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What Does Immigration Reform Look Like in 2013?

By November 12, 2012One Comment

Now that Republicans have come to the immigration reform table, we have to ask ourselves, what will immigration reform look like five years after it was last addressed.  One thing is certain, the leverage has changed, and there are new players are at the table. Not the least of which are “Dreamers.”  What would pass for immigration reform in 2007 under a weakened President Bush will NOT be enough to satisfy all of the constituencies demanding immigration reform in 2013.

What We Almost Had In 2007

There has been some talk of reviving the bill written in 2007 under President Bush.  This would be a monumentally bad idea and would be terrible for the future of immigration to America.   Let’s take a look at what was on the table from a handful of Republicans, some anti-immigrant, (Graham, Kyl, Sessions, DeMint, Vitter, and some McCain), and more pro-immigrant Democrats (Feinstein, Martinez, Specter, and Salazar).  The Comprehensive Immigration Reform Act of 2007 was primarily an anti-immigration bill and included the following provisions, as outlined in Wikipedia:

  • Legalization and Future Flow
    • a new class of visa, the “Z visa”, that would be given to everyone who was living without a valid visa in the United States on Jan. 1, 2008; this visa would give its holder the legal right to remain in the United States for the rest of their lives, and access to a Social Security number. After eight years, the holder of a Z visa would be eligible for a United States Permanent Resident Card (a “green card”) if they wanted to have one; they would first have to pay a $2000 fine, and back taxes for some of the period in which they worked. By the normal rules of green cards, five years after that the illegal immigrant could begin the process of becoming a U.S. citizen.
    • would have required such an illegal immigrant to be in his or her home country when he or she applies for a green card.
    • would have also ended family reunification, in which an immigrant who becomes a U.S. citizen can ease the process by which their relatives from outside the country can get green cards. Under the bill, only the spouse and children of a new citizen would be made eligible for green cards.
    • would eliminate the employer-sponsored component of the immigration system and replace it with a point-based “merit” system. Points would be awarded by the USCIS adjudicating officers for a combination of education, job skills, family connections and English proficiency. Sponsorship of a U.S. employer would not be required although additional points would be awarded if a U.S. job offer was available. The labor certification process would also be eliminated. Several family-based immigration categories would also be folded into the point system. Points-based systems are already used for admitting skilled immigrants in the United Kingdom, Australia, Canada and other developed countries.
  • Guest worker program
    • Another new category of visa, the “Y visa”, would have been created, that would let temporary guest workers stay in the country for two years, after which they would have to return home. The original bill set this program at 400,000 people a year. 
  • Increased enforcement
    • The bill would have increased enforcement of the United States-Mexico border, including increasing the number of border patrol agents by 20,000 (not to 20,000!) and adding another 370 miles (600 km) of fencing, among others.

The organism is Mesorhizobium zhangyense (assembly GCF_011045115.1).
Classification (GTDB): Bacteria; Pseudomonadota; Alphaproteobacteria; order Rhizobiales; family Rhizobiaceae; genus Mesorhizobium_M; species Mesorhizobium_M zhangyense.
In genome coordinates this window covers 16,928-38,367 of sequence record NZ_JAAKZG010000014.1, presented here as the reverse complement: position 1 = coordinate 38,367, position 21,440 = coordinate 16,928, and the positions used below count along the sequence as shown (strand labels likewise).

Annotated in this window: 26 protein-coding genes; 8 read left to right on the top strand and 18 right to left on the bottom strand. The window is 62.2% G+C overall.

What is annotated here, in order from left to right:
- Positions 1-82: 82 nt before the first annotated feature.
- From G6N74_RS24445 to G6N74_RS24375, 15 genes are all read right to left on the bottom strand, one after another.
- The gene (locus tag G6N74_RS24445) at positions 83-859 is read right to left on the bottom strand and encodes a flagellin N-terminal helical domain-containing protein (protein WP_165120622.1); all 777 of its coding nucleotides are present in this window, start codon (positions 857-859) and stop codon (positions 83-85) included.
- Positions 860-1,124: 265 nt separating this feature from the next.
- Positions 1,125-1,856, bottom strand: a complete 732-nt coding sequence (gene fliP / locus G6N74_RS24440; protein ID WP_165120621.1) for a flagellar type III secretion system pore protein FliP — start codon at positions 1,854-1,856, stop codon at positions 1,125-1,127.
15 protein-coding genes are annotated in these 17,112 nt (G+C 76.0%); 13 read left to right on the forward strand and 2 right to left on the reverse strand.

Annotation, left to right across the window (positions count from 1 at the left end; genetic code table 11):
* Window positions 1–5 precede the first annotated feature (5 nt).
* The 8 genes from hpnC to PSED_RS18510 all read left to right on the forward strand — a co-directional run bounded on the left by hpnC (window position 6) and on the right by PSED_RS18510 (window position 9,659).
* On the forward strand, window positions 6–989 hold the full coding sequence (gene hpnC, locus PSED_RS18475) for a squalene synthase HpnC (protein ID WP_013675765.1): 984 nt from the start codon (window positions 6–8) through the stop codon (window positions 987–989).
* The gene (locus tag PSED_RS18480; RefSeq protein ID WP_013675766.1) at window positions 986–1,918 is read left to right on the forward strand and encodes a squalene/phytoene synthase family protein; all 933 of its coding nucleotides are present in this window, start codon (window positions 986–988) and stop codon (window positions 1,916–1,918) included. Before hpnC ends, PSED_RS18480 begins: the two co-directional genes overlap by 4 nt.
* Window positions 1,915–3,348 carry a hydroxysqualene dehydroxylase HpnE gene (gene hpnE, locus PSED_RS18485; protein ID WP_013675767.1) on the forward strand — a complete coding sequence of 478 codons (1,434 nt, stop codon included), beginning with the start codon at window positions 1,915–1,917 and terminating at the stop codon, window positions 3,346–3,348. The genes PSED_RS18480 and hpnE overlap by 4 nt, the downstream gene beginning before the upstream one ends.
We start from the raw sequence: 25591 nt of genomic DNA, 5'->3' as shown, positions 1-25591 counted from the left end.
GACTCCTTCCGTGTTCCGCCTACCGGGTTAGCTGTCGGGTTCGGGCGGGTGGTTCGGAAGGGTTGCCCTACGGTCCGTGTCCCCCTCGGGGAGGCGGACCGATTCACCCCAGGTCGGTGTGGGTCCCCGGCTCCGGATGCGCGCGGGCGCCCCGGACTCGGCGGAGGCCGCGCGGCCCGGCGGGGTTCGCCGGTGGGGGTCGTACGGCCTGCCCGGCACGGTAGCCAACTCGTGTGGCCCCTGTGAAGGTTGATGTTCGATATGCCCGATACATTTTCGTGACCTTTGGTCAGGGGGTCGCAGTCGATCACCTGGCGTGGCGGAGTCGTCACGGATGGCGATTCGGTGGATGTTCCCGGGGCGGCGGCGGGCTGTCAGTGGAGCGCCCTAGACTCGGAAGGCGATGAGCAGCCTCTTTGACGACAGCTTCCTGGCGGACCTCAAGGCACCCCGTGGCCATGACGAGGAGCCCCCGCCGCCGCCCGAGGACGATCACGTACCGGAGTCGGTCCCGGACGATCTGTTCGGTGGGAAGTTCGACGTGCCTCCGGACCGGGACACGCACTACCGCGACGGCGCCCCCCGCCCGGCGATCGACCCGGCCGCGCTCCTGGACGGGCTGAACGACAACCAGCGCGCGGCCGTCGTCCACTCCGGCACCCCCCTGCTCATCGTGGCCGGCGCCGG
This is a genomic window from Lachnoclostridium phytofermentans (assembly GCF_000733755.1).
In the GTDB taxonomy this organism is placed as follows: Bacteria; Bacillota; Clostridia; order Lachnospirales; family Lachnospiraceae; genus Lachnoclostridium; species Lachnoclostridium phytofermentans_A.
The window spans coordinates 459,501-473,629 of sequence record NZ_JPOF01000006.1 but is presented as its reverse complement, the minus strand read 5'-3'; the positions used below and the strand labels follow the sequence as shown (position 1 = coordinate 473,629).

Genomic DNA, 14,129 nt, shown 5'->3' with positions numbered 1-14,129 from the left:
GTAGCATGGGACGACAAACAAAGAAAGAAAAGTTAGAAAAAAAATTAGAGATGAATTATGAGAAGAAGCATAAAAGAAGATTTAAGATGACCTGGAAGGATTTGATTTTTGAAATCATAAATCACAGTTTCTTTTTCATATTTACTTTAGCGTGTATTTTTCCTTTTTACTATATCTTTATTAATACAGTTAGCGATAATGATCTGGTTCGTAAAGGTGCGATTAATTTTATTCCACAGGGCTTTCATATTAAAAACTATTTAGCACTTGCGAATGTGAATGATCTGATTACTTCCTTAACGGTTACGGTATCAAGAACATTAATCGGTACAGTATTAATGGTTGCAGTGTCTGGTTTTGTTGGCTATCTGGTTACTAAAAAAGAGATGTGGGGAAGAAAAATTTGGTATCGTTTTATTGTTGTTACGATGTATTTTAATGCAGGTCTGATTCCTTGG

• The bill would have also created a new program, the “Employment Eligibility Verification System”, that would be a central database meant to hold immigrant-status information on all workers living in the United States. Eventually all employers, regardless of size of the company, would have been required to assemble this information and keep the system updated on all their employees.
    • Under the terms of the bill, no further part of the bill would have gone forward until these measures had been implemented.
  • DREAM Act provisions
    • The bill contained within it the entirety of the DREAM Act, a bill that has been introduced unsuccessfully several times in the House and Senate, that would provide a path to citizenship for illegal immigrants brought into the country as minors who either go to college or serve in the U.S. military; it would also restore states rights in determining eligibility for in-state tuition.
    • The DREAM Act has four basic requirements, which are:
      • Must have entered the country before the age of 16;
      • Must graduate high school or obtain a GED;
      • Must have good moral character (no criminal record); and
      • Must have at least five years of continuous presence in the US.
The problems with this bill are multiple, most importantly the provisions that essentially stop further family based immigration to America, that make our employment based system one of points instead of process (ask Canada how many Ph.D. taxi cab drivers they have), and those that would delay the entire bill until the “borders are secure” and draconian enforcement provisions are in place.  Frankly, it was a bad bill that virtually everyone in the immigration advocacy community opposed.

What We Need In 2012

What we need now is an Immigration Reform Plan that looks likes the America of the future, NOT the America of the past.  We need changes to our immigration system that BRING the right people, at the right place, at the right time.   We need a 21st century immigration system that KEEPS America at the top of the world’s economic, social, and political leadership.  We need an immigration system that keeps America Strong and growing for the future.    

So, what does this 21st century immigration system look like?  Lets make a list of the five key parts of my plan (presuming I was a sitting U.S. Senator):
  • Verifiable, Secure Borders and Mandatory E-Verify (post immigration reform implementation) 
    • This means secure borders without militarization.  We have effective control over virtually all our territory but will never be able to wrap a bubble around America.   (can you say “war on drugs.”) Let’s effectively use our enforcement officers, let’s give them the funding and the tools to do their jobs, and then let’s trust them to make this happen.  ICE knows how to enforce our immigration laws. Let’s let them. 
    • We are going to have mandatory E-Verify. Let’s phase it in over the next 3 years, while the immigration system is overhauled, so that no employer is deprived of necessary workers, and let’s end this charade of the current system of “don’t ask, don’t tell.”  THEN, you can go after the so-called “bad” employer.